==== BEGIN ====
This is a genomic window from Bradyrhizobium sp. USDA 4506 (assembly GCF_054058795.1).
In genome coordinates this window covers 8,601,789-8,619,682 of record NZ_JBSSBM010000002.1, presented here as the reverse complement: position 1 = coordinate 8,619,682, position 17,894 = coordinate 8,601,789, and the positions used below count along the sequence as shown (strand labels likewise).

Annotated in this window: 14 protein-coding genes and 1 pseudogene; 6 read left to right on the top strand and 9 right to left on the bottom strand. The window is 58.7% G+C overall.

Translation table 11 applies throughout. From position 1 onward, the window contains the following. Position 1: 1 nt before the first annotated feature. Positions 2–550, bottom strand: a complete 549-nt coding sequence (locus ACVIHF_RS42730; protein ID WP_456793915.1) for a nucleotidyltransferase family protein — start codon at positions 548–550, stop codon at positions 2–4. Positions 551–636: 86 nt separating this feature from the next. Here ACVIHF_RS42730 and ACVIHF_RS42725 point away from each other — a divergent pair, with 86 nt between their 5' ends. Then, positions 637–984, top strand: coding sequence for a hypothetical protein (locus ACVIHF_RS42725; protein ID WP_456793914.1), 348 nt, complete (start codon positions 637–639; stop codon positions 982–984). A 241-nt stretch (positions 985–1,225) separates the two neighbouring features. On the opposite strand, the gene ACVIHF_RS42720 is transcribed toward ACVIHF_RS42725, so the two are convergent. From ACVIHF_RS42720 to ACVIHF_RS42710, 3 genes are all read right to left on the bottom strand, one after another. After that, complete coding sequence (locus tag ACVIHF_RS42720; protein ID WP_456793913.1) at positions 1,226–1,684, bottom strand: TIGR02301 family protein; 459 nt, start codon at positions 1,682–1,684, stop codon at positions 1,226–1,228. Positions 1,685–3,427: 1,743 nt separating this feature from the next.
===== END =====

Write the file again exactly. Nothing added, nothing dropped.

This is a genomic window from Bradyrhizobium sp. USDA 4506 (assembly GCF_054058795.1).
In genome coordinates this window covers 8,601,789-8,619,682 of record NZ_JBSSBM010000002.1, presented here as the reverse complement: position 1 = coordinate 8,619,682, position 17,894 = coordinate 8,601,789, and the positions used below count along the sequence as shown (strand labels likewise).

Annotated in this window: 14 protein-coding genes and 1 pseudogene; 6 read left to right on the top strand and 9 right to left on the bottom strand. The window is 58.7% G+C overall.

Translation table 11 applies throughout. From position 1 onward, the window contains the following. Position 1: 1 nt before the first annotated feature. Positions 2–550, bottom strand: a complete 549-nt coding sequence (locus ACVIHF_RS42730; protein ID WP_456793915.1) for a nucleotidyltransferase family protein — start codon at positions 548–550, stop codon at positions 2–4. Positions 551–636: 86 nt separating this feature from the next. Here ACVIHF_RS42730 and ACVIHF_RS42725 point away from each other — a divergent pair, with 86 nt between their 5' ends. Then, positions 637–984, top strand: coding sequence for a hypothetical protein (locus ACVIHF_RS42725; protein ID WP_456793914.1), 348 nt, complete (start codon positions 637–639; stop codon positions 982–984). A 241-nt stretch (positions 985–1,225) separates the two neighbouring features. On the opposite strand, the gene ACVIHF_RS42720 is transcribed toward ACVIHF_RS42725, so the two are convergent. From ACVIHF_RS42720 to ACVIHF_RS42710, 3 genes are all read right to left on the bottom strand, one after another. After that, complete coding sequence (locus tag ACVIHF_RS42720; protein ID WP_456793913.1) at positions 1,226–1,684, bottom strand: TIGR02301 family protein; 459 nt, start codon at positions 1,682–1,684, stop codon at positions 1,226–1,228. Positions 1,685–3,427: 1,743 nt separating this feature from the next.